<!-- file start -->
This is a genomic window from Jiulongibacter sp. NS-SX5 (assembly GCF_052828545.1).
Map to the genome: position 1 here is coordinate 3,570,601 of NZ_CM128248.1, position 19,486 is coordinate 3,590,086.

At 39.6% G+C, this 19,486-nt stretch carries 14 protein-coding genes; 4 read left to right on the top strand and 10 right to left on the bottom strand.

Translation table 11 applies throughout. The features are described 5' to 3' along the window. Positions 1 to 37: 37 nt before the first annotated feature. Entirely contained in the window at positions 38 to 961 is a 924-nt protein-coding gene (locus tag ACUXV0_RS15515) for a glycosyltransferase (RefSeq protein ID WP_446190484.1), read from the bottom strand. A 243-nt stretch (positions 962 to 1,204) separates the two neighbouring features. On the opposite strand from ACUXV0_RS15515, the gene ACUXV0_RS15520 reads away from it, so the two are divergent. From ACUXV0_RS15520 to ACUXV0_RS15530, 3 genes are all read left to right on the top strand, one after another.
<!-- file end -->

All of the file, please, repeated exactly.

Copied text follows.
This is a genomic window from Jiulongibacter sp. NS-SX5 (assembly GCF_052828545.1).
Map to the genome: position 1 here is coordinate 3,570,601 of NZ_CM128248.1, position 19,486 is coordinate 3,590,086.

At 39.6% G+C, this 19,486-nt stretch carries 14 protein-coding genes; 4 read left to right on the top strand and 10 right to left on the bottom strand.

Translation table 11 applies throughout. The features are described 5' to 3' along the window. Positions 1 to 37: 37 nt before the first annotated feature. Entirely contained in the window at positions 38 to 961 is a 924-nt protein-coding gene (locus tag ACUXV0_RS15515) for a glycosyltransferase (RefSeq protein ID WP_446190484.1), read from the bottom strand. A 243-nt stretch (positions 962 to 1,204) separates the two neighbouring features. On the opposite strand from ACUXV0_RS15515, the gene ACUXV0_RS15520 reads away from it, so the two are divergent. From ACUXV0_RS15520 to ACUXV0_RS15530, 3 genes are all read left to right on the top strand, one after another.